Composed of over three hundred works by 106 artists from nineteen countries, the Société Anonyme’s 1926 International Exhibition of Modern Art was the most significant presentation of modern art in America since the 1913 Armory Show. Dreier, with several collaborators including Duchamp, Léger, Kandinsky, Campendonk, Kurt and Helma Schwitters, Alfred Stieglitz, and Anton Giulio Bragaglia, organized the exhibition, which opened in November at the Brooklyn Museum. More than 52,000 people saw the exhibition before it traveled nationally to three additional venues.
The original exhibition was remarkably broad in scope. Visitors progressed from a display of works by familiar, largely figurative American modernists toward paintings and sculpture by European abstractionists. From Miró to Mondrian, many of these artists made their American debuts at the Brooklyn International. With so much new visual material to assimilate, many visitors found the minimally structured presentation and variety of artistic styles overwhelming—even chaotic.
One of the founding principles of the Société Anonyme was its commitment as an educational organization. In their minds, modern art was not a silent entity to be enshrined in a museum but an experience mediated by the multiple voices of artists, critics, poets, and musicians, not only in the Société’s original gallery space on East 47th Street, but also in workers’ clubs, community centers, and art schools. Between the wars, the organization hosted talks and symposia based on the experimental exhibitions at its New York gallery, while Dreier also took art objects on the road for lectures and exhibitions. The Société Anonyme also published numerous catalogues and books on the artists they exhibited, hosted dance and music recitals, and sponsored lectures and programs that included experimental media such as Lotte Reiniger’s animated film The Adventures of Prince Achmed.
One of the earliest of these events was held on April 30, 1921, for the Société Anonyme’s first birthday party. This, “An Evening with Gertrude Stein,” was when friends of the Société read from Stein’s unpublished works. The first musical event at the Société Anonyme was a concert of “Modern Russian Music and Dances,” heralding the opening of Burliuk’s one-artist exhibition in 1924. One year later, Dreier, who was particularly influenced by Kandinsky’s music-inspired expressionism, delivered her first talk on “Modern Art in Relation to Modern Music” at a benefit event in her home. As she explained in Western Art and the New Era (1923), Dreier considered music, like visual art, an “international language,” constructed on the same formal principles as abstract painting and sculpture. The International Symphony of the Société Anonyme, a short-lived enterprise founded in 1930 under Russian conductor Wassily Savadsky, was a natural outgrowth of this idea.
Building a Collection
John Covert’s gift of four works to the Société Anonyme in 1923 introduced the idea of establishing a collection as a permanent expression of the group’s endeavors. Dreier had already generated significant momentum in building a corpus of cutting-edge modern art works in 1922, through the purchase of major paintings by Kasimir Malevich, Konstantin Medunetsky, Nadezhda Udaltsova, and Marthe Donas from the Der Sturm and van Diemen galleries in Berlin. Over the next thirty years, Dreier and Duchamp continued to supplement this core with purchases and solicited gifts. In the 1920s and 1930s, Dreier purchased major sculptural works by Naum Gabo and Kurt Schwitters, as well as paintings by Josef Albers and Heinrich Campendonk, among others; important gifts, meanwhile, came from Max Ernst and Piet Mondrian.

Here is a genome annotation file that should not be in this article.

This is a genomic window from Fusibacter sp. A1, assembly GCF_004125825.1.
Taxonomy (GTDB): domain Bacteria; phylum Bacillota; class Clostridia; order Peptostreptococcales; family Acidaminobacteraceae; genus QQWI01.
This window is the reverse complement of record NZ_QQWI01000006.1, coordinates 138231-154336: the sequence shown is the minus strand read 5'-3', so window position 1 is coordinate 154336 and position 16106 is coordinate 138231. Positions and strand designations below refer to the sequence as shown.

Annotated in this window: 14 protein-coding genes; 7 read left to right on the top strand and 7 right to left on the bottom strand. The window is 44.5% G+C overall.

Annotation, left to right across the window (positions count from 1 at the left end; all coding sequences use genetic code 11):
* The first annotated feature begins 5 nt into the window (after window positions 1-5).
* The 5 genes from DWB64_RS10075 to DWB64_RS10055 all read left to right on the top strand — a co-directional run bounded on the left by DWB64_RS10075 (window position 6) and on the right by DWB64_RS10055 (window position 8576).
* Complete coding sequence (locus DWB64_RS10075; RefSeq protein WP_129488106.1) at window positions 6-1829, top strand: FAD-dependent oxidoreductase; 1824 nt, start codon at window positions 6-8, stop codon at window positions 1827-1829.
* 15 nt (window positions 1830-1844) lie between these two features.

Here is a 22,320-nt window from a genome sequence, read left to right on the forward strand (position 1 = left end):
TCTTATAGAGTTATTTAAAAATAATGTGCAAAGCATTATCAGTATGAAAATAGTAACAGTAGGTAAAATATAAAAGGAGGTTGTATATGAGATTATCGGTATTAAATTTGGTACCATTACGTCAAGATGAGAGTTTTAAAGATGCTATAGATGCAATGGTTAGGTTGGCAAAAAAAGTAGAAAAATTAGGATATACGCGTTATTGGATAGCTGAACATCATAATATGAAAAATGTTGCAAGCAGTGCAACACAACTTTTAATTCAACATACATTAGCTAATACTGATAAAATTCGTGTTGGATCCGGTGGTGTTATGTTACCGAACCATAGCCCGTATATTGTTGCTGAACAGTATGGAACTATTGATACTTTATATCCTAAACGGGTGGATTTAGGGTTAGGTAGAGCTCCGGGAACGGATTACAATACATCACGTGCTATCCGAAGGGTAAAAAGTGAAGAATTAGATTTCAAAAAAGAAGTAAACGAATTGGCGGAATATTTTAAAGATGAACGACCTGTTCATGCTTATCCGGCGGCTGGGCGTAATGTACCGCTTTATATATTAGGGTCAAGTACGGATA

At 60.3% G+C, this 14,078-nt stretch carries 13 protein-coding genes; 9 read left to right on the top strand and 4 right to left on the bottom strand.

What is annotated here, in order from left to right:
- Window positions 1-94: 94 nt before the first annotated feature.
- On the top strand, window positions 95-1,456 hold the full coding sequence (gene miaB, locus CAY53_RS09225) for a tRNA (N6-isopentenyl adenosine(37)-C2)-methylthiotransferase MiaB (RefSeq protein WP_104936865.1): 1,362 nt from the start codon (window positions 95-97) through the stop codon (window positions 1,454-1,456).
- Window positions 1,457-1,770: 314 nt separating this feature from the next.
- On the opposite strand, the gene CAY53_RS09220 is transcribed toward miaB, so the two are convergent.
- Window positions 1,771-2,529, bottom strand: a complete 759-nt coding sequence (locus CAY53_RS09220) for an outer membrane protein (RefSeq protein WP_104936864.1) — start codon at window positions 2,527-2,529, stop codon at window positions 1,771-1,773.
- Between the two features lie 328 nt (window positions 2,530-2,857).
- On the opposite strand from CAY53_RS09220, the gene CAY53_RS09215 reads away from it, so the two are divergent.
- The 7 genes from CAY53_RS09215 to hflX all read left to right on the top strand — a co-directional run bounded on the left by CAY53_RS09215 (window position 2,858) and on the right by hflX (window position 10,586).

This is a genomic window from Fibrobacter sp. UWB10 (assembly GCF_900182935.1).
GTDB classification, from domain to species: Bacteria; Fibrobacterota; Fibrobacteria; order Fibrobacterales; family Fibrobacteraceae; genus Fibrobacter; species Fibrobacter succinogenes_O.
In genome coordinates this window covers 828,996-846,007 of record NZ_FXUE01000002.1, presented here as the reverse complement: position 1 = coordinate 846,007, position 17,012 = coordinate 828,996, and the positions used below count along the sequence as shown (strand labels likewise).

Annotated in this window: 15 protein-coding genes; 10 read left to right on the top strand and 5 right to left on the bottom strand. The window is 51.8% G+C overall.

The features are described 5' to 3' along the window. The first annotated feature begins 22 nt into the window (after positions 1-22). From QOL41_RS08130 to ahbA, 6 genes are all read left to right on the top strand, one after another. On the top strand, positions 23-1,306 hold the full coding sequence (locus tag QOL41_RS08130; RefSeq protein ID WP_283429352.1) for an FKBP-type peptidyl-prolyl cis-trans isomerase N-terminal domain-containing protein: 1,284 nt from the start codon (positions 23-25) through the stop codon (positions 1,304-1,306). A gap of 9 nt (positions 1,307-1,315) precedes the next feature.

As Dreier advanced in age, she became concerned about the stewardship of the collection. In 1936 she envisioned a country museum in her West Redding, Connecticut, home that would feature the works assembled by her and Duchamp. Her hopes to raise financial support for the venture foundered, however, and in 1941 Dreier and Duchamp donated a portion of the collection to Yale University. At this time, Dreier and Duchamp actively sought additional gifts to round out the Société Anonyme Collection. Their efforts prompted donations from numerous artists including Jean Arp, John Graham, Jean Crotti, and one of the organization’s cofounders, Man Ray. When the group formally dissolved in 1950, the collection assembled by the Société Anonyme constituted one of the foremost assemblages of modern art in America, paralleled only by The Museum of Modern Art and the Solomon R. Guggenheim Museum, in New York.
The Phillips Collection
October 14, 2006 – January 21, 2007
Dallas Museum of Art
June 10 – September 16, 2007
Frist Center for the Visual Arts
October 26, 2007 – February 3, 2008
Yale University Art Gallery
New Haven, CT
This exhibition is supported, in part, by an award from the National Endowment for the Arts with additional support provided by Mr. and Mrs. James H. Clark, Jr., Mr. and Mrs. James Howard Cullum Clark, Ms. Helen Runnells DuBois and Mr. Raymond F. DuBois, Jr., Mr. Leonard F. Hill, Mr. and Mrs. George T. Lee, Jr., Dr. and Mrs. Edmund P. Pillsbury, Mr. Mark H. Resnick, Ms. Cathy R. Siegel and Mr. Kenneth Weiss, Mr. and Mrs. Joseph B. Smith, Mr. Michael Sullivan, and Mr. and Mrs. John Walsh.
The Hammer Museum’s presentation is made possible by generous grants from The Broad Art Foundation, Ann and Jerry Moss, and the Wolfen Family Foundation, with additional support from Herta and Paul Amir, the Murray and Ruth Gribin Foundation, Alice and Nahum Lainer, the Peter Norton Family Foundation, John and Kathinka Tunney, and Andrea and John Van de Kamp.